The riches that social networks provide

One of my neighbours complained to me recently how the neighbourhood had changed. With the reconstruction of Regent Park, a wave of newcomers had been (dis)placed into the TCHC housing behind his house (also social housing).

“They have no respect for the neighbourhood,” he said, “and they’re causing all kinds of trouble.”

Now on the face of it, Don’s complaint could be seen as a predictable reaction to the arrival of newcomers, however I sympathized with him. This wasn’t a case of NIMBY-ism, because his complaint was really more about bad planning than about “bad” people.

In a hard-hitting article published in The Atlantic last summer, Hanna Rosin explored what happened to residents of large urban housing projects who had been moved to housing in “better neighbourhoods.”

Rosin followed residents of the projects and spoke to academics who were examining the impact of these displacements. She described some foreboding findings:

  • Social problems which had been concentrated in high poverty areas were dispersed into the neighbourhoods where residents found new housing and were more difficult to police. In effect, the bad spread further.
  • Social networks were decimated. Moved to new neighbourhoods, residents lost any long-standing or supportive relations upon which they might have come to rely and were slow to build new ones. In short, the good was lost.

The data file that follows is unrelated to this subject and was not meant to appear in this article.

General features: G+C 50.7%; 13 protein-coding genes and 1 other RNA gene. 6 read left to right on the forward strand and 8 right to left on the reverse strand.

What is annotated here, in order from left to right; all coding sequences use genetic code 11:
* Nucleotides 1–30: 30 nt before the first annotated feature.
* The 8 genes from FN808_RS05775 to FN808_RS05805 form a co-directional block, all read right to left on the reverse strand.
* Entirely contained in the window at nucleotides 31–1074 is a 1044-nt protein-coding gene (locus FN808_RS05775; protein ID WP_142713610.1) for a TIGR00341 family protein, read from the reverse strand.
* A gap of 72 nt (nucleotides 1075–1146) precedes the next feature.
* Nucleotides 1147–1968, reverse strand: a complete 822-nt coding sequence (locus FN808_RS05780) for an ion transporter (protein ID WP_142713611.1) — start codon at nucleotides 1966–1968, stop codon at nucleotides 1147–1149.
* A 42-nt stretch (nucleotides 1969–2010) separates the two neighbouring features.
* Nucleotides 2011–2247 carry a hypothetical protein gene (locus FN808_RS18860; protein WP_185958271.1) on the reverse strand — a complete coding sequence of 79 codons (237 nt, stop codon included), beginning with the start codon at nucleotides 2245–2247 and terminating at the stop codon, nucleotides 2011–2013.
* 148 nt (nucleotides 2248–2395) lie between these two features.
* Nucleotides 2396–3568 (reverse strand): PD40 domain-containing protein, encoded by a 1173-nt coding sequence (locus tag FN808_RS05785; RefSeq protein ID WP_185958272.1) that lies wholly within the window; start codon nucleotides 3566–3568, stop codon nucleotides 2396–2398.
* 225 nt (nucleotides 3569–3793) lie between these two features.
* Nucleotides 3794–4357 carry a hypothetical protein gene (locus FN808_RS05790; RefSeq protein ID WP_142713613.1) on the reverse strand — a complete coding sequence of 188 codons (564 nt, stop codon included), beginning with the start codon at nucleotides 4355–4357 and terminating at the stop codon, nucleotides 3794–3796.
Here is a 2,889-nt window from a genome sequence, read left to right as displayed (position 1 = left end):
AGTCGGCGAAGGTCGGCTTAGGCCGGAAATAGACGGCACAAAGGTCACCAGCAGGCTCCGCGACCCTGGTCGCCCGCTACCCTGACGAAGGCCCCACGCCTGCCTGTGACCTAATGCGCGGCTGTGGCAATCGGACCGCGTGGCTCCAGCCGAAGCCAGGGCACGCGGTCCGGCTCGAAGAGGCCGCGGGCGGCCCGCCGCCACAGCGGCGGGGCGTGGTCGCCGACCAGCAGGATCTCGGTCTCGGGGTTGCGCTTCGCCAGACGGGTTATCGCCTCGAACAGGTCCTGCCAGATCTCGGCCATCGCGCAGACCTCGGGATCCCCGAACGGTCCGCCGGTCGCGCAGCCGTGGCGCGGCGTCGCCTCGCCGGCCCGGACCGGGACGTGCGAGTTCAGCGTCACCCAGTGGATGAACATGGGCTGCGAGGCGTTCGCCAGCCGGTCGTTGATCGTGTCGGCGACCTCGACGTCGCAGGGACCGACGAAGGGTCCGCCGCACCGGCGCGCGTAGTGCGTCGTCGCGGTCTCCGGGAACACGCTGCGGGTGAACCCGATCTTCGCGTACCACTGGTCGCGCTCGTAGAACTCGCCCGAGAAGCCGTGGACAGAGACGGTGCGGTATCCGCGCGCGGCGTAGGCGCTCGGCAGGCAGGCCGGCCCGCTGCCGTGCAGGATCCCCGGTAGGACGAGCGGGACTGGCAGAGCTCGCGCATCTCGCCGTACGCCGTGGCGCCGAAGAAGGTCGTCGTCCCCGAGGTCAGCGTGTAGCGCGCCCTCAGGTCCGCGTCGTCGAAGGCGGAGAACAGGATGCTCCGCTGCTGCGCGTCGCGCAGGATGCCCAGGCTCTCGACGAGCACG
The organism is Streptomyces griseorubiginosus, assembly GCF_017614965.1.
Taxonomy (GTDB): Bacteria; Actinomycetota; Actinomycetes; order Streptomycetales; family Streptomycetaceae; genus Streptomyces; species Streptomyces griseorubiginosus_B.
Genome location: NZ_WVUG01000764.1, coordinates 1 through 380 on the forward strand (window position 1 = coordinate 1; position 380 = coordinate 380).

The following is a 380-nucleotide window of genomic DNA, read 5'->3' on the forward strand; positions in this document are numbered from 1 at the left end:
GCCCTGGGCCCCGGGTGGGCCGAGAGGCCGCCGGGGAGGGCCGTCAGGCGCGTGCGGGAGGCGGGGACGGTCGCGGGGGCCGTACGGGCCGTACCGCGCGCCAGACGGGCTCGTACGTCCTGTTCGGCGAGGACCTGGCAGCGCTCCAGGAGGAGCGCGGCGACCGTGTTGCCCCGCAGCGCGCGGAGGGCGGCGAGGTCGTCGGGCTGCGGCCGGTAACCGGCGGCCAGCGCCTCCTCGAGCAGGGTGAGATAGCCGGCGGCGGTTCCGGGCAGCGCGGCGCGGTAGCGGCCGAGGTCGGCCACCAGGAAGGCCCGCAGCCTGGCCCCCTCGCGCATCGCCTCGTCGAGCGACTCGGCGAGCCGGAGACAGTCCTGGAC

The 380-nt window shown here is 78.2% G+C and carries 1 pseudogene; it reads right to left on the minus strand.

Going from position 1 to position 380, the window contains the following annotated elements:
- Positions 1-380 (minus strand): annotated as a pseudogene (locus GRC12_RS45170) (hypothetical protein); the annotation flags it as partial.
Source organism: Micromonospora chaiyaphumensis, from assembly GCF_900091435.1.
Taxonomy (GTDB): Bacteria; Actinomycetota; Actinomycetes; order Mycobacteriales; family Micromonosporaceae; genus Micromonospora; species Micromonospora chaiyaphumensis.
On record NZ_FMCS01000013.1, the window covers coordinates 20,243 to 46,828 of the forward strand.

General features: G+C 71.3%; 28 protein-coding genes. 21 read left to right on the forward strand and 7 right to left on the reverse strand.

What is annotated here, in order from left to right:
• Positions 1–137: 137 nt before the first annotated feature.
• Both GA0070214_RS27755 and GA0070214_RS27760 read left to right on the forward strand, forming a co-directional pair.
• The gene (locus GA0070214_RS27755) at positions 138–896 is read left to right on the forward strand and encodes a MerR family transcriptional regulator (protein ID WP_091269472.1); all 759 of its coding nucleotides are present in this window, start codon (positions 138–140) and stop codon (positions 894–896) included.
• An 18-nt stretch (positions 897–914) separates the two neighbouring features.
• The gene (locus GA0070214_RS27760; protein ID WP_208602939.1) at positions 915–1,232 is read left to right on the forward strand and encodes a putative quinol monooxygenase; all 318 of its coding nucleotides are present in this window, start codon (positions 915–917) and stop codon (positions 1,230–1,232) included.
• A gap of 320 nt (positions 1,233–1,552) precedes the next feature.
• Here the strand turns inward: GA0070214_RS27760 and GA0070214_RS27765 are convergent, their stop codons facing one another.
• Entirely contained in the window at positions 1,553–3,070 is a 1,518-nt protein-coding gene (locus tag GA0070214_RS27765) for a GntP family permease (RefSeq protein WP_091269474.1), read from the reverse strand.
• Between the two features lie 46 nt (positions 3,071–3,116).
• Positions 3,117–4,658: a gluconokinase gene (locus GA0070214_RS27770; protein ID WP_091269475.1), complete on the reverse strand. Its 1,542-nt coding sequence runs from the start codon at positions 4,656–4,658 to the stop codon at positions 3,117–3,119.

Without supports, either formal or informal, to ease the transition, outcomes were bound to be poor.

Strong social networks build when we live near someone for years, or send our children to the same local school, or meet on a summer stroll past a front porch. Social networks are even more important in a low-income neighbourhood because we share resources among us.

For instance, my neighbour Marlene announced no one needed to buy a bundt pan because she had bought one recently. And, I know, that if I need a ladder, Ming and Doug both have one, or if they need a jigsaw, they can borrow mine. If I lived in another, less well-networked neighbourhood, we each would have faced the choice of buying our own or doing without.

Our new, displaced neighbours were settled here in a strange neighbourhood without these resources, and no provision was made to fill the gap.

I should borrow that bundt pan to make a welcome cake and introduce them to the neighbourhood.

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